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In The Family
What’s the Difference Between Mexican and Spanish Tortillas?

How two totally different foods found themselves with the same name.

Depending on which side of the Atlantic Ocean you live on, the word “tortilla” refers to one of two vastly different foods. In the Americas, tortillas are flatbreads made of wheat or corn. But in Spain, and by extension most of Europe, the word “tortilla” immediately recalls a thick Spanish omelet filled with thick slices of potato.

The Spanish tortilla is really an eggy pie, akin to a frittata or encrusted quiche, and is typically served room temperature in wedges for breakfast or as a tapa. When Spanish invaders encountered indigenous Latin American corn flatbreads, called tlaxcalli in the Aztec language Nahuatl, the vague structural similarity of a round-and-flat-thing-you-put-in-your-mouth was enough for the name tortilla to stick. It’s not the first case of a foreigner botching a name so badly they invent a new name altogether, but it’s one of the most renowned and bizarre. Well, at least both words start with the letter t.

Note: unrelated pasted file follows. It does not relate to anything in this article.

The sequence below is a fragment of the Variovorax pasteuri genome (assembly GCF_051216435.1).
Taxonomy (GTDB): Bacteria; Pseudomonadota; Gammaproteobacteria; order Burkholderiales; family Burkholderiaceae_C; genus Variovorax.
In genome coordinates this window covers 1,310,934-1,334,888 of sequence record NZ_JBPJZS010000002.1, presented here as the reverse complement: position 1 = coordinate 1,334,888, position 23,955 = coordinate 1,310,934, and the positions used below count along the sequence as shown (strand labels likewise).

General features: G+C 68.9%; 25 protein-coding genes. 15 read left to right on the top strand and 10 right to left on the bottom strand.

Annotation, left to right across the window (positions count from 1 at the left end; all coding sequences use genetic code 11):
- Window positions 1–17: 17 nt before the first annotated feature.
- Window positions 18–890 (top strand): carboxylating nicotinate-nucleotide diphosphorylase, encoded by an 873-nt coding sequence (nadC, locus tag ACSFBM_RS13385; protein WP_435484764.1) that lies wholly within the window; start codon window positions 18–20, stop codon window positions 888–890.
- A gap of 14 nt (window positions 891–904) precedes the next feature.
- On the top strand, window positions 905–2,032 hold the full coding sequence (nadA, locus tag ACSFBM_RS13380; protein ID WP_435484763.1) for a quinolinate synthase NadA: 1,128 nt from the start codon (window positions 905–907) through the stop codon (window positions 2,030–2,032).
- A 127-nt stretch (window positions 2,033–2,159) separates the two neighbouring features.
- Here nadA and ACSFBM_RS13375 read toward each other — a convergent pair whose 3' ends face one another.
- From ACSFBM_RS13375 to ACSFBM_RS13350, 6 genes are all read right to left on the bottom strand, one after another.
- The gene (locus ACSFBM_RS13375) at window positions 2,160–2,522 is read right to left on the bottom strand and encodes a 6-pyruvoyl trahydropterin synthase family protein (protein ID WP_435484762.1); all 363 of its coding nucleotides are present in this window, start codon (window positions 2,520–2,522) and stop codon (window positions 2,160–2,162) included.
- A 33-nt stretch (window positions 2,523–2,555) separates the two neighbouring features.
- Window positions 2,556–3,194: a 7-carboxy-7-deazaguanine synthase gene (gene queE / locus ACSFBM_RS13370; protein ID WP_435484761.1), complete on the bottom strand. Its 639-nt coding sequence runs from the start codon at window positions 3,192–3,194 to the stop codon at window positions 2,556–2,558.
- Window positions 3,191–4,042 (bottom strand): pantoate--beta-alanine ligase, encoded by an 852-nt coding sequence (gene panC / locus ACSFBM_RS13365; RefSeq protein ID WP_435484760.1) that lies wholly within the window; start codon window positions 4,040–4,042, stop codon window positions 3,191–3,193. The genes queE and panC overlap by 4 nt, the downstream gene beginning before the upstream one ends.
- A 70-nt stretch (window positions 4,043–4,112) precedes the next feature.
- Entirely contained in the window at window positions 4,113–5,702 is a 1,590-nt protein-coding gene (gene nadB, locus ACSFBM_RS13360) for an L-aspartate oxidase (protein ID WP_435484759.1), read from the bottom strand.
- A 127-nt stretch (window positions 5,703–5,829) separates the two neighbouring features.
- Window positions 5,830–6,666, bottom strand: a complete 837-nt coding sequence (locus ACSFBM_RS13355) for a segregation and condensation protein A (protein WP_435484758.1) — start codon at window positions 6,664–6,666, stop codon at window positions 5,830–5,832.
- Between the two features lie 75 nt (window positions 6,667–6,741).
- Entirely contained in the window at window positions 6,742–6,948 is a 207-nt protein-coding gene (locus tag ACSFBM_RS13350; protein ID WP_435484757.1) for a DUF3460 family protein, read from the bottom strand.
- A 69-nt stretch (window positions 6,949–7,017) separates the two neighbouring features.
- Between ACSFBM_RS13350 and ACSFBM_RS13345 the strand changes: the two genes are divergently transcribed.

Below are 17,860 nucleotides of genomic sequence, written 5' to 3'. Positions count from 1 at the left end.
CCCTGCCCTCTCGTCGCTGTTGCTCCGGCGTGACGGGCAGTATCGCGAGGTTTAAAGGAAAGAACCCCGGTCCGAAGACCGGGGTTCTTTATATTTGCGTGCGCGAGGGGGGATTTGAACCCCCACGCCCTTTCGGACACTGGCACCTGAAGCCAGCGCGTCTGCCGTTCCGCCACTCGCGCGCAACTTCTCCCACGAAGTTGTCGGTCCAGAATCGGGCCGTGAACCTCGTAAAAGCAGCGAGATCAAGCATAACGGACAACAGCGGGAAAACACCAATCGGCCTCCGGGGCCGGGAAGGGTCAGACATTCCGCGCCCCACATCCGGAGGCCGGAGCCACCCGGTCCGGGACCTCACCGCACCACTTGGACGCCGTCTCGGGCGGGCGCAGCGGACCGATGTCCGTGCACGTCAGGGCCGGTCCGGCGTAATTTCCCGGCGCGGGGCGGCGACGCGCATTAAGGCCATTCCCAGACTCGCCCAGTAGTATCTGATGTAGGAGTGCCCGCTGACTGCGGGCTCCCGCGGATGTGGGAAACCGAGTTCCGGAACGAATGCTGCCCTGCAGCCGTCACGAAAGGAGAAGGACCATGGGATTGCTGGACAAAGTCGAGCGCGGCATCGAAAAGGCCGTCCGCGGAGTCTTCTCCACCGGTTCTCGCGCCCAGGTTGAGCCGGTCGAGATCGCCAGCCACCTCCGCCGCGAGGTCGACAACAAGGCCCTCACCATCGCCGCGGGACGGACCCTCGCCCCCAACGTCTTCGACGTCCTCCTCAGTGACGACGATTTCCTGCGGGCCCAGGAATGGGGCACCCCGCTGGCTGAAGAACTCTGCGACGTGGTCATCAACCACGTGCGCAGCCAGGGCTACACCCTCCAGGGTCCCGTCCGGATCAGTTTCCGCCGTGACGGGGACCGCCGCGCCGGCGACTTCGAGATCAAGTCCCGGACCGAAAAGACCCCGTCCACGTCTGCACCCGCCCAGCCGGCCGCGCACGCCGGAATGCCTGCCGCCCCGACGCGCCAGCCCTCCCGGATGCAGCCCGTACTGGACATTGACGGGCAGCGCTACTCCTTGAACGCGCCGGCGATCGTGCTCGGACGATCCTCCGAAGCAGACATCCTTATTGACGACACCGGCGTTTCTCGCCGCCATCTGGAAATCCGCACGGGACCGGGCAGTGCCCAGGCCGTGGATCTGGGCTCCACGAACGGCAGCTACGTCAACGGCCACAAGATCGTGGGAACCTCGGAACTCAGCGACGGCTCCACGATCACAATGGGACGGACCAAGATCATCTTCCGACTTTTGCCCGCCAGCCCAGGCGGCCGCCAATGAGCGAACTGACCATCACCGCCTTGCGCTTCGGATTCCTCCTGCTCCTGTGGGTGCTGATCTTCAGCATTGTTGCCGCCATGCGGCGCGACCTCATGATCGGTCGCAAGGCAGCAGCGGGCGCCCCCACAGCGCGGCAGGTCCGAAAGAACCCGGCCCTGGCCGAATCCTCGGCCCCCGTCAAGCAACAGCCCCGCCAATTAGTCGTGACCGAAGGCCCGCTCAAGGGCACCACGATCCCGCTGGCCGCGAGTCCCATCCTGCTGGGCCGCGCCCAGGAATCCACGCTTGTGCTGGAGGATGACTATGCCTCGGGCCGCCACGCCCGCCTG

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Max Falkowitz

Max Falkowitz is a food and travel writer for The New York Times, Saveur, GQ, New York magazine’s Grub Street, and other outlets. He’s also the coauthor of The Dumpling Galaxy Cookbook with Helen You.